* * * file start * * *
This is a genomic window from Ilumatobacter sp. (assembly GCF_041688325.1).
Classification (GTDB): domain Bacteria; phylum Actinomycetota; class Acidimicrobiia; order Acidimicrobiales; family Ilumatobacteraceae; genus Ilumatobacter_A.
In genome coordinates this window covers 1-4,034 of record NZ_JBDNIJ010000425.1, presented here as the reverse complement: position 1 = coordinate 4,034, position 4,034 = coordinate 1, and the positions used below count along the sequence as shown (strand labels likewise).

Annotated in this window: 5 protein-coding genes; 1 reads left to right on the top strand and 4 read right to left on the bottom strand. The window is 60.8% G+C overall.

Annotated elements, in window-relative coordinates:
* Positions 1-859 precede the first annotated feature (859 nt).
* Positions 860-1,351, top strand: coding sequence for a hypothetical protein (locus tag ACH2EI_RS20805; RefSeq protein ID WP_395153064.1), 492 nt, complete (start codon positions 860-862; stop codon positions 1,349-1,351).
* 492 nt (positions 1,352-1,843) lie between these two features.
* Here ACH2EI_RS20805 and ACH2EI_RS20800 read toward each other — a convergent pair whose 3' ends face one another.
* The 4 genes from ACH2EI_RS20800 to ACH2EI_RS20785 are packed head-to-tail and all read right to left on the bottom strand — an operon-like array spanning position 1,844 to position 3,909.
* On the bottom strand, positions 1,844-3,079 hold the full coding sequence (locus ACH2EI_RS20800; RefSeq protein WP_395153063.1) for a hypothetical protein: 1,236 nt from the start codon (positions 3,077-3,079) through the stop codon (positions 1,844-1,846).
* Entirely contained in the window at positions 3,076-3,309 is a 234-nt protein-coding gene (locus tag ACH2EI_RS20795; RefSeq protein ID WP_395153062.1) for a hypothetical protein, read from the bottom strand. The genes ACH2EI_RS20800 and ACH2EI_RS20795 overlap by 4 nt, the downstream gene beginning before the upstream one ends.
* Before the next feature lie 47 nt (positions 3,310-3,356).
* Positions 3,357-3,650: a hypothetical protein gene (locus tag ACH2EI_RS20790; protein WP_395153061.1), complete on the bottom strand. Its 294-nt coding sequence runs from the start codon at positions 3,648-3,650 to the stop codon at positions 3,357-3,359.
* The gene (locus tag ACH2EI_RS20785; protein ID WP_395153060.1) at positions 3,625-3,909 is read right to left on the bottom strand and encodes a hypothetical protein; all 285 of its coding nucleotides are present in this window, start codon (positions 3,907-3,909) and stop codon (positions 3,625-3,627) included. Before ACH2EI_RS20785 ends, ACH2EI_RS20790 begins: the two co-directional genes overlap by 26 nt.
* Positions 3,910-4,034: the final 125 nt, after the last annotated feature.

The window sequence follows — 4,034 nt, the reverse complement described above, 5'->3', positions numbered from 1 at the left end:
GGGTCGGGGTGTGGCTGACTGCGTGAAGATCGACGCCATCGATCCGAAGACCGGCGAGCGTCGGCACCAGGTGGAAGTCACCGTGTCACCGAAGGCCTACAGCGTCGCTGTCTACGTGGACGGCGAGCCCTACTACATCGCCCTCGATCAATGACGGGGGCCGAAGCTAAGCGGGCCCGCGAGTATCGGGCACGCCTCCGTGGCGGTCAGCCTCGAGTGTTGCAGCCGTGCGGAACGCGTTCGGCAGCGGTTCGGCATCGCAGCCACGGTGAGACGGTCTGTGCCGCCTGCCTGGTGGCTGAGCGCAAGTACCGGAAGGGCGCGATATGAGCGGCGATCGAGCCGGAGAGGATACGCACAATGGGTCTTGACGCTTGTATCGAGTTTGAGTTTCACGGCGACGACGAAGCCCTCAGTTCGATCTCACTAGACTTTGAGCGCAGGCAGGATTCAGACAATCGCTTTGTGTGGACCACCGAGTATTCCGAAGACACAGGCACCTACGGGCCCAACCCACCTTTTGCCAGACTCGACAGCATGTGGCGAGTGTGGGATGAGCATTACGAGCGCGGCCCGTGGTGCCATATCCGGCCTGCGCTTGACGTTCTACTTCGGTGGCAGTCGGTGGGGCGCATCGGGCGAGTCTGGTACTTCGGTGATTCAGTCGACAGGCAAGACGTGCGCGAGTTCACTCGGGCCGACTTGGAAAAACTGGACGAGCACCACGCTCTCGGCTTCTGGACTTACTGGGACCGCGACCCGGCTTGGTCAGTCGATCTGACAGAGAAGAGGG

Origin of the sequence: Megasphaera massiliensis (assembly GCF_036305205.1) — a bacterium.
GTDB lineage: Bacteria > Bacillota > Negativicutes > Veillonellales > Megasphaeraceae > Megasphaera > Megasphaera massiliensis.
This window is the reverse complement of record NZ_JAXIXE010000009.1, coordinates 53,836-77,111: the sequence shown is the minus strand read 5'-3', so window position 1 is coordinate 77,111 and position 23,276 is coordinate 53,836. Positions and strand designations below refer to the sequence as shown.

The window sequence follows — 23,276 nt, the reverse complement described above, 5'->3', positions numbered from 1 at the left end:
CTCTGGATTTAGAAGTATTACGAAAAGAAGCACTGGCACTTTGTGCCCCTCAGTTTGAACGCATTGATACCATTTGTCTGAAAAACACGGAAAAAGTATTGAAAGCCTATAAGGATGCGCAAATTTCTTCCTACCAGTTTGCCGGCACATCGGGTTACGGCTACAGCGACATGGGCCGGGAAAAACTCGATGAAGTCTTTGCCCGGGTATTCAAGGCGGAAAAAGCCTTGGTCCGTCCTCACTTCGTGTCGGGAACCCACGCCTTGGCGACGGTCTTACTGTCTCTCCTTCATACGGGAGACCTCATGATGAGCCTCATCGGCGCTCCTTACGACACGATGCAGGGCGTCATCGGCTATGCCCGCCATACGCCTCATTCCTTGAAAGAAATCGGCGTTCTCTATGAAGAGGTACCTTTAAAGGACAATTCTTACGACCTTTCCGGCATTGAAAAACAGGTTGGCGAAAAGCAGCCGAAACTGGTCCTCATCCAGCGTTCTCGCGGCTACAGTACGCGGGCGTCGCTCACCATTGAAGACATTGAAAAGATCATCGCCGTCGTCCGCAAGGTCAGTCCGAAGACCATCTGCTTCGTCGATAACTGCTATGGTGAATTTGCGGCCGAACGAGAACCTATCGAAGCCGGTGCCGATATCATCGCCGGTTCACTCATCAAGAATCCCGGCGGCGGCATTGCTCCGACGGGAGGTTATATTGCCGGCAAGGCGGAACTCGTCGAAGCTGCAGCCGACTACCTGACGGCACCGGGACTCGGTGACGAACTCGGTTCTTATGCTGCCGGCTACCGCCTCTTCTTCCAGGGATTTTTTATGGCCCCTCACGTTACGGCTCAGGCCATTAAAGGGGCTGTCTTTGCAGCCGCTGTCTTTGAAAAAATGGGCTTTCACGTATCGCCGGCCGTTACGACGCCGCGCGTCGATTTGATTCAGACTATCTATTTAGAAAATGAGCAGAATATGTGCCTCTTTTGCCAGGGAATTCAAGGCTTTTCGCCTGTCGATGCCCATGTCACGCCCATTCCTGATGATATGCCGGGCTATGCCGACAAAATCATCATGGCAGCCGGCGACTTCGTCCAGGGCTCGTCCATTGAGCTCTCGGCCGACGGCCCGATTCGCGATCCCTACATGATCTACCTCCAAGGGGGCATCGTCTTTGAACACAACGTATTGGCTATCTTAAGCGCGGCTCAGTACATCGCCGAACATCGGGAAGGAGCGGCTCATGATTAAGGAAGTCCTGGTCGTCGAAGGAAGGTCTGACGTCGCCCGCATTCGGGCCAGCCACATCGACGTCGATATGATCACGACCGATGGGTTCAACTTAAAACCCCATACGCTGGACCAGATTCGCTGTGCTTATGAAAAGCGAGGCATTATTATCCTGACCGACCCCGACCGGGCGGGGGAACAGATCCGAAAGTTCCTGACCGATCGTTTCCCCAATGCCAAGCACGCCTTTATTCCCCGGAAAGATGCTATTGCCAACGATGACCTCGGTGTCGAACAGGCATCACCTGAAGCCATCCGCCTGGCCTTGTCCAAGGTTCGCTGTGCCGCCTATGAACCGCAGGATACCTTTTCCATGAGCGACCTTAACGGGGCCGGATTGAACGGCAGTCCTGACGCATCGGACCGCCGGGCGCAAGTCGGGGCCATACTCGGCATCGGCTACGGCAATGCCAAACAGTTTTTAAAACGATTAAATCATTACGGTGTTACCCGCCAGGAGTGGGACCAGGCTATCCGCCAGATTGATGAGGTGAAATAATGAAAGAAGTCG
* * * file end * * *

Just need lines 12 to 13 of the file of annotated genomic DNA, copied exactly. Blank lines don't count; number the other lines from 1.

* Entirely contained in the window at positions 3,076-3,309 is a 234-nt protein-coding gene (locus tag ACH2EI_RS20795; RefSeq protein ID WP_395153062.1) for a hypothetical protein, read from the bottom strand. The genes ACH2EI_RS20800 and ACH2EI_RS20795 overlap by 4 nt, the downstream gene beginning before the upstream one ends.
* Before the next feature lie 47 nt (positions 3,310-3,356).